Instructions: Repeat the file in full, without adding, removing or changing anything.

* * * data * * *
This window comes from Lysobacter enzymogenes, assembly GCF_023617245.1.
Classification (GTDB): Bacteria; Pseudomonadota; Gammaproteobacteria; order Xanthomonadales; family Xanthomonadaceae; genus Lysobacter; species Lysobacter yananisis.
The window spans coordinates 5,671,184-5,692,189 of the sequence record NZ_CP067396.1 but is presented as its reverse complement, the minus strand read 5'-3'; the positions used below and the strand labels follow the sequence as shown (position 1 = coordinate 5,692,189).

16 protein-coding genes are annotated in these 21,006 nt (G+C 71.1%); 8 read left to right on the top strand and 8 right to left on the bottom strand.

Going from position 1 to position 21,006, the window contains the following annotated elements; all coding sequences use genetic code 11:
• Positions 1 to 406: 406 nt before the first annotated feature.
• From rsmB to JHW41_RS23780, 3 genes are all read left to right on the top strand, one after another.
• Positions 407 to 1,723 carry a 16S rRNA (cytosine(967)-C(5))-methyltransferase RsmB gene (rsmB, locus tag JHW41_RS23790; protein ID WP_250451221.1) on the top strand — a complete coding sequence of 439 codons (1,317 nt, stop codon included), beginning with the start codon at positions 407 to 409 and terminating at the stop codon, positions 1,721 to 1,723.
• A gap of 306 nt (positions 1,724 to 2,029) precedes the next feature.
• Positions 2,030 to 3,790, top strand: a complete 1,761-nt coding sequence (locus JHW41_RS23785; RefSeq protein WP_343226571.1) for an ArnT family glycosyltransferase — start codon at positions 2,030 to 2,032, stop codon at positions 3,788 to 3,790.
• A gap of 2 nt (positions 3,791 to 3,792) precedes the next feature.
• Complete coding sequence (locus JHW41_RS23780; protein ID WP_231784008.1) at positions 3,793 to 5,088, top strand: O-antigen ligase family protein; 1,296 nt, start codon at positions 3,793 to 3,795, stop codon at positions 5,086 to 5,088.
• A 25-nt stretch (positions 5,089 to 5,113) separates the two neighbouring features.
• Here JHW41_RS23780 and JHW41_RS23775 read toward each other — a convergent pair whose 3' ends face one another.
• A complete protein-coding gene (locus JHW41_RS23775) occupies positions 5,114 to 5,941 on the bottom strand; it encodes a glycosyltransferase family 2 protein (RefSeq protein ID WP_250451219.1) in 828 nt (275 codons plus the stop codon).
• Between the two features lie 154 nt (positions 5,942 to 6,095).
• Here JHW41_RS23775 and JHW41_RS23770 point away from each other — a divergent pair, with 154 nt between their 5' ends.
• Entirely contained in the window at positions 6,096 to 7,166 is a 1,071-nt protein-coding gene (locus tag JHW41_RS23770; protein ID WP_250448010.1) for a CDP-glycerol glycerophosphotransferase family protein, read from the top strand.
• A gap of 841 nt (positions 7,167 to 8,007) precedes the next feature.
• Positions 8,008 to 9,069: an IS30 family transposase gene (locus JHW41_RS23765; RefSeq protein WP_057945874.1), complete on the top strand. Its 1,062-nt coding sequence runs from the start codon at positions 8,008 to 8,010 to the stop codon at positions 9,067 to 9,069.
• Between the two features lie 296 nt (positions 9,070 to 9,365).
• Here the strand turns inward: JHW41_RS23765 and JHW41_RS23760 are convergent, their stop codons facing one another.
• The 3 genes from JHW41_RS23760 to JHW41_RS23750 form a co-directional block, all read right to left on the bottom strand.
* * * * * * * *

This window comes from Lysobacter enzymogenes, assembly GCF_023617245.1.
Classification (GTDB): Bacteria; Pseudomonadota; Gammaproteobacteria; order Xanthomonadales; family Xanthomonadaceae; genus Lysobacter; species Lysobacter yananisis.
The window spans coordinates 5,671,184-5,692,189 of the sequence record NZ_CP067396.1 but is presented as its reverse complement, the minus strand read 5'-3'; the positions used below and the strand labels follow the sequence as shown (position 1 = coordinate 5,692,189).

16 protein-coding genes are annotated in these 21,006 nt (G+C 71.1%); 8 read left to right on the top strand and 8 right to left on the bottom strand.

Going from position 1 to position 21,006, the window contains the following annotated elements; all coding sequences use genetic code 11:
• Positions 1 to 406: 406 nt before the first annotated feature.
• From rsmB to JHW41_RS23780, 3 genes are all read left to right on the top strand, one after another.
• Positions 407 to 1,723 carry a 16S rRNA (cytosine(967)-C(5))-methyltransferase RsmB gene (rsmB, locus tag JHW41_RS23790; protein ID WP_250451221.1) on the top strand — a complete coding sequence of 439 codons (1,317 nt, stop codon included), beginning with the start codon at positions 407 to 409 and terminating at the stop codon, positions 1,721 to 1,723.
• A gap of 306 nt (positions 1,724 to 2,029) precedes the next feature.
• Positions 2,030 to 3,790, top strand: a complete 1,761-nt coding sequence (locus JHW41_RS23785; RefSeq protein WP_343226571.1) for an ArnT family glycosyltransferase — start codon at positions 2,030 to 2,032, stop codon at positions 3,788 to 3,790.
• A gap of 2 nt (positions 3,791 to 3,792) precedes the next feature.
• Complete coding sequence (locus JHW41_RS23780; protein ID WP_231784008.1) at positions 3,793 to 5,088, top strand: O-antigen ligase family protein; 1,296 nt, start codon at positions 3,793 to 3,795, stop codon at positions 5,086 to 5,088.
• A 25-nt stretch (positions 5,089 to 5,113) separates the two neighbouring features.
• Here JHW41_RS23780 and JHW41_RS23775 read toward each other — a convergent pair whose 3' ends face one another.
• A complete protein-coding gene (locus JHW41_RS23775) occupies positions 5,114 to 5,941 on the bottom strand; it encodes a glycosyltransferase family 2 protein (RefSeq protein ID WP_250451219.1) in 828 nt (275 codons plus the stop codon).
• Between the two features lie 154 nt (positions 5,942 to 6,095).
• Here JHW41_RS23775 and JHW41_RS23770 point away from each other — a divergent pair, with 154 nt between their 5' ends.
• Entirely contained in the window at positions 6,096 to 7,166 is a 1,071-nt protein-coding gene (locus tag JHW41_RS23770; protein ID WP_250448010.1) for a CDP-glycerol glycerophosphotransferase family protein, read from the top strand.
• A gap of 841 nt (positions 7,167 to 8,007) precedes the next feature.
• Positions 8,008 to 9,069: an IS30 family transposase gene (locus JHW41_RS23765; RefSeq protein WP_057945874.1), complete on the top strand. Its 1,062-nt coding sequence runs from the start codon at positions 8,008 to 8,010 to the stop codon at positions 9,067 to 9,069.
• Between the two features lie 296 nt (positions 9,070 to 9,365).
• Here the strand turns inward: JHW41_RS23765 and JHW41_RS23760 are convergent, their stop codons facing one another.
• The 3 genes from JHW41_RS23760 to JHW41_RS23750 form a co-directional block, all read right to left on the bottom strand.